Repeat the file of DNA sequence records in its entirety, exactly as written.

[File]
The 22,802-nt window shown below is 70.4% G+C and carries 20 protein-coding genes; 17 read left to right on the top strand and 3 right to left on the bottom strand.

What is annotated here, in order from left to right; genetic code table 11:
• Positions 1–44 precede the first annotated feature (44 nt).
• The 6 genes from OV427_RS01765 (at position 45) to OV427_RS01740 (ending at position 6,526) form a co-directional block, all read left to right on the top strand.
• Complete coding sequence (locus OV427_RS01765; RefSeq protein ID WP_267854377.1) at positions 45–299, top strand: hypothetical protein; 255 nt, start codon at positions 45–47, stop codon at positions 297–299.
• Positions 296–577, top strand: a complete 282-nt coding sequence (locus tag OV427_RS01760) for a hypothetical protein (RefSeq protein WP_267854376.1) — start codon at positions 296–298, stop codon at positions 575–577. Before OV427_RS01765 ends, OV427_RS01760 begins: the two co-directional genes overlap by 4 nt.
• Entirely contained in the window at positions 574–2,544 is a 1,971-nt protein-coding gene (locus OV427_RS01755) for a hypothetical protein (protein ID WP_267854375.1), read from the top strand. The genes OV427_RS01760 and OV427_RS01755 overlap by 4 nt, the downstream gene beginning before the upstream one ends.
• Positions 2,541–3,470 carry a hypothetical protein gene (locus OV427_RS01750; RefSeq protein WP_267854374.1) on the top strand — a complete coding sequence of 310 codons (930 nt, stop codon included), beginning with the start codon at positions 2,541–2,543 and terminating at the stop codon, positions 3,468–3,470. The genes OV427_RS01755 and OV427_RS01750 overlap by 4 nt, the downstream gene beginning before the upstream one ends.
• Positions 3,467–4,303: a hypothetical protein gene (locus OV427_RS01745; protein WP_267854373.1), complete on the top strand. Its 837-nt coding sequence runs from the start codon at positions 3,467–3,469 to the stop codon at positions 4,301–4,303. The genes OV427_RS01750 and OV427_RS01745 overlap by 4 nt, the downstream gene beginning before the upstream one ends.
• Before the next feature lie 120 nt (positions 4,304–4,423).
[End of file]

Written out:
The 22,802-nt window shown below is 70.4% G+C and carries 20 protein-coding genes; 17 read left to right on the top strand and 3 right to left on the bottom strand.

What is annotated here, in order from left to right; genetic code table 11:
• Positions 1–44 precede the first annotated feature (44 nt).
• The 6 genes from OV427_RS01765 (at position 45) to OV427_RS01740 (ending at position 6,526) form a co-directional block, all read left to right on the top strand.
• Complete coding sequence (locus OV427_RS01765; RefSeq protein ID WP_267854377.1) at positions 45–299, top strand: hypothetical protein; 255 nt, start codon at positions 45–47, stop codon at positions 297–299.
• Positions 296–577, top strand: a complete 282-nt coding sequence (locus tag OV427_RS01760) for a hypothetical protein (RefSeq protein WP_267854376.1) — start codon at positions 296–298, stop codon at positions 575–577. Before OV427_RS01765 ends, OV427_RS01760 begins: the two co-directional genes overlap by 4 nt.
• Entirely contained in the window at positions 574–2,544 is a 1,971-nt protein-coding gene (locus OV427_RS01755) for a hypothetical protein (protein ID WP_267854375.1), read from the top strand. The genes OV427_RS01760 and OV427_RS01755 overlap by 4 nt, the downstream gene beginning before the upstream one ends.
• Positions 2,541–3,470 carry a hypothetical protein gene (locus OV427_RS01750; RefSeq protein WP_267854374.1) on the top strand — a complete coding sequence of 310 codons (930 nt, stop codon included), beginning with the start codon at positions 2,541–2,543 and terminating at the stop codon, positions 3,468–3,470. The genes OV427_RS01755 and OV427_RS01750 overlap by 4 nt, the downstream gene beginning before the upstream one ends.
• Positions 3,467–4,303: a hypothetical protein gene (locus OV427_RS01745; protein WP_267854373.1), complete on the top strand. Its 837-nt coding sequence runs from the start codon at positions 3,467–3,469 to the stop codon at positions 4,301–4,303. The genes OV427_RS01750 and OV427_RS01745 overlap by 4 nt, the downstream gene beginning before the upstream one ends.
• Before the next feature lie 120 nt (positions 4,304–4,423).